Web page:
New technology is changing the way crews fight fires - Spokane, North Idaho News & Weather KHQ.com

New technology is changing the way crews fight fires

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MISSOULA, Mont. -

New technology is changing the way wild land firefighters are doing their jobs. Attacking a fire today is as much about computers and labs as it is about hoses a shovels.

If firefighters are the James Bonds in the war on wildfires, then the scientists are the Qs. Those scientists invent the gadgets used to beat the bad fires.

"This right here is actually a core temperature capsule. And this is ingested by a wild land firefighter," Joe Domitrovich says. Joe is with the US Forest Service Technology and Development Center. He uses this and other devices to monitor how firefighters respond to their conditions.

The capsule is swallowed and it sends, via Bluetooth, minute-by-minute body temperature readings.

"Right now we're following a hot shot crew just outside Fairbanks, Alaska," says Joe Sol, who compiles the data.  "So we can go through and get caloric expenditure, then also see how they respond to an activity and how fast they can recover from that activity as well."

The Joes can then determine they types of workouts and diet the firefighters need.

Down the hall, Kevin Brown is testing a new type of rappelling device to replace the current one that would simply let a firefighter fall to his death should he lose consciousness during a helicopter drop.

"Whereas this one gives the opportunity to stop and gives someone else the opportunity to rescue you or at least get a hold of a handle again," Brown said.

Bret Butler is a research mechanical engineer. He used a 1994 Colorado fire that killed 14 firefighters as an example, and his motivation, to develop Wind-Ninja. A device used to monitor wind around a fire.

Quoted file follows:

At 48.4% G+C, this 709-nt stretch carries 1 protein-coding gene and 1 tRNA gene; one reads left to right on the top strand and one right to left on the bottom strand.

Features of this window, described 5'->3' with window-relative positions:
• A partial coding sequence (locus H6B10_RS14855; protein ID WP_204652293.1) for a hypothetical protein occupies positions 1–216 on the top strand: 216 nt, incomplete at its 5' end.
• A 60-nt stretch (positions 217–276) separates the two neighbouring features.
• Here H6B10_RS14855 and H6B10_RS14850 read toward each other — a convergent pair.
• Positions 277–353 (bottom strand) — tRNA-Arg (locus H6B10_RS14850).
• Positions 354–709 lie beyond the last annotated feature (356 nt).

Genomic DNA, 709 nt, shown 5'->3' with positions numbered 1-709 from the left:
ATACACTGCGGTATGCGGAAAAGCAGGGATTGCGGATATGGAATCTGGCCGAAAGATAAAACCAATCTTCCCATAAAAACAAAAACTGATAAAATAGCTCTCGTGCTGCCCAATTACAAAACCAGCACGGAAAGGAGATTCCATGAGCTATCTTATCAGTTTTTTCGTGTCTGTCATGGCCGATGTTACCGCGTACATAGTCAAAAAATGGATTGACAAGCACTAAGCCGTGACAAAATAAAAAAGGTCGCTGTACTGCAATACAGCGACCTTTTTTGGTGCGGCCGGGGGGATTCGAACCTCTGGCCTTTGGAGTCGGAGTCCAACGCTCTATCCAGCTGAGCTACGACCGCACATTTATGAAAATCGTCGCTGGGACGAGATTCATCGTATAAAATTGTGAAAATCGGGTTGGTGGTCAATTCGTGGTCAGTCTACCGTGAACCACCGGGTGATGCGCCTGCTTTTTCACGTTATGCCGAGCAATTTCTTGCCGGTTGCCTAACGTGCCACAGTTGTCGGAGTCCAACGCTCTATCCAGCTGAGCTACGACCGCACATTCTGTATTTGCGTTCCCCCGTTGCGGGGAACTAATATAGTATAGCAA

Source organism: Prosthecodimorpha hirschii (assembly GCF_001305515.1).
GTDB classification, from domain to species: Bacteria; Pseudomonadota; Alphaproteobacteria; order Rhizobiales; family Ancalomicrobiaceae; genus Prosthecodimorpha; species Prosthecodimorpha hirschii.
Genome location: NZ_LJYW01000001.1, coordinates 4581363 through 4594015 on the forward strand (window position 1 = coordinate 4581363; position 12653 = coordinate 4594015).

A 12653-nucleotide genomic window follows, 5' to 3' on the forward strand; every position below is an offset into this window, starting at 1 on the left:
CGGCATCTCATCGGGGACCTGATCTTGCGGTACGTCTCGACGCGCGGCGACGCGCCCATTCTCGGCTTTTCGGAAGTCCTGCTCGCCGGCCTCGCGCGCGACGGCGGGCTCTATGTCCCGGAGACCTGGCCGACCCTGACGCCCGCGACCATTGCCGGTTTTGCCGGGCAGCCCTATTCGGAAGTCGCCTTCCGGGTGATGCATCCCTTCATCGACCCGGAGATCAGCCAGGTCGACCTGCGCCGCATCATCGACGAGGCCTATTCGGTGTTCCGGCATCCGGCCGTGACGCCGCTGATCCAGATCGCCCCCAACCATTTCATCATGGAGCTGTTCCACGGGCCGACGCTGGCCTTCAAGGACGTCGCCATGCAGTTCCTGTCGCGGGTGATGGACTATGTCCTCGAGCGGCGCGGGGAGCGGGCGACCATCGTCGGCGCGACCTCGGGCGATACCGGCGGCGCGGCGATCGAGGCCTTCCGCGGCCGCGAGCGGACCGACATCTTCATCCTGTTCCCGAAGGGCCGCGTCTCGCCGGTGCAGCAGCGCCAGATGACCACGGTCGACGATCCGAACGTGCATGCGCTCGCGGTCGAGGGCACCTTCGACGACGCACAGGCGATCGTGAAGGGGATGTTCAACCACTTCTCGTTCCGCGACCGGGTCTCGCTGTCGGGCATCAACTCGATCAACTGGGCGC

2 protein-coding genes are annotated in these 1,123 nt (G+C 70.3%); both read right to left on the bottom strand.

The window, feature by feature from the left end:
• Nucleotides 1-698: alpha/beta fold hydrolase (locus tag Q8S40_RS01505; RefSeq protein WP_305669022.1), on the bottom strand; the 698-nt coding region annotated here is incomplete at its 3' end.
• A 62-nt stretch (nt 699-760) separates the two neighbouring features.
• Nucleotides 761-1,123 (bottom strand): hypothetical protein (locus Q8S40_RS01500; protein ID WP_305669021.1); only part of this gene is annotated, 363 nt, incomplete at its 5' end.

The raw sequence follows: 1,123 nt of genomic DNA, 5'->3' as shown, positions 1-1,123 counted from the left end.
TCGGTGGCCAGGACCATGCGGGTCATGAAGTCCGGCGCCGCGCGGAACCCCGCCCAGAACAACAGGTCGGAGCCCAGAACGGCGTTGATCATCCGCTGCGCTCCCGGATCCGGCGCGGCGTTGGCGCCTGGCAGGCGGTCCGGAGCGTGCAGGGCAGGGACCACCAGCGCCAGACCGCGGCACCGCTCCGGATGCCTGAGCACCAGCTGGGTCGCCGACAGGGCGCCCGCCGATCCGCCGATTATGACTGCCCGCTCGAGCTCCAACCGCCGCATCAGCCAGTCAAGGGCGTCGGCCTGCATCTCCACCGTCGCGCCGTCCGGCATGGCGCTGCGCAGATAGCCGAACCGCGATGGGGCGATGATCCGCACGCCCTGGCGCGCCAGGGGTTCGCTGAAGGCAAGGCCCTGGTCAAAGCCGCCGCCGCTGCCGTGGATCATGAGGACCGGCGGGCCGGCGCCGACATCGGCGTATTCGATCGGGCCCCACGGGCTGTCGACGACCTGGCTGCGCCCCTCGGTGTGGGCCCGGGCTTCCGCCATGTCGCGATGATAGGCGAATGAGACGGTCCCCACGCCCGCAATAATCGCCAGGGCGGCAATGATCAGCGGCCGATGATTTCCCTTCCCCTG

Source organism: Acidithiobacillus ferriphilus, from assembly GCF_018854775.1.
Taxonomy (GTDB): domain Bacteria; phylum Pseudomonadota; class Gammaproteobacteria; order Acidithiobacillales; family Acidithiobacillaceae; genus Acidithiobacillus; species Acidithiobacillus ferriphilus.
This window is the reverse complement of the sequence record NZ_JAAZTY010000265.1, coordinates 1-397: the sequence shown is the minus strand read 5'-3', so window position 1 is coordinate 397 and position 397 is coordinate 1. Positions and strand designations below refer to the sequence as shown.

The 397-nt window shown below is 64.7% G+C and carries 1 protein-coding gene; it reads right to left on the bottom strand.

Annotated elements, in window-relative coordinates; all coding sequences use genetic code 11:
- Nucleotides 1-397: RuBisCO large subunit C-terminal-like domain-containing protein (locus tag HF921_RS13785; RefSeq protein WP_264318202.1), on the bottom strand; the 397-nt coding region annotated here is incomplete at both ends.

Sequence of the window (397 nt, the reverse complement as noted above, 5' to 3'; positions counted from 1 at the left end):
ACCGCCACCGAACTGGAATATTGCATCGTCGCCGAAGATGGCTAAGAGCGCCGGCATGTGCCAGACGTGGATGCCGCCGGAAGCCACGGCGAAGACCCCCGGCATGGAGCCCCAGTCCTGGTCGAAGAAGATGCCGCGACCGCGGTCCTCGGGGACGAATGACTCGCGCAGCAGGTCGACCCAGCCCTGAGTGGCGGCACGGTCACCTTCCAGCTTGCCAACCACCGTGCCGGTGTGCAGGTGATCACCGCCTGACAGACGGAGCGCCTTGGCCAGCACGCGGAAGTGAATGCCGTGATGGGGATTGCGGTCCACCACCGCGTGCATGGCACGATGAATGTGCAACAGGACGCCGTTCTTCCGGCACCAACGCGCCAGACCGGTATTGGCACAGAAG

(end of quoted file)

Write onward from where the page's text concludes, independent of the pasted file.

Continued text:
"At every drainage, at every ridge top, almost around every tree, you can see what the wind is going to do," Butler said.

One smoke jumper says this new technology could be extremely useful. Kurt Rohrbach says on the fire lines, information is key.

"I'm glad that we're focusing more time and energy on that technology. I think that's going to help our organization grow and be able to fight fire more effectively and efficiently."

Boyd Burtch is testing a robotic parachute that could drop hundreds of pounds of supplies. At night, or in heavy smoke, planes can't fly low enough to accurately drop supplies. New GPS units will enable the firefighters to simply supply bundles out the side or back of the plane, and then with precision accuracy, it will land exactly where they want it. This would replace the current method of delivery, which sometimes includes hauling in packs on horses.

"The horses would definitely take hours to get to some spot that we could fly within 20 or 30 minutes," Burtch said.

The new technology being developed today is moving firefighting from the 18th to the 21st century.

"Our work allows us to hopefully make decisions that can help bring them home safe to their families," said Domitrovich.

The ultimate goal for the behind-the-scenes heroes, who help the heroes on the fire lines, is to keep the rest of us out of harm's way.

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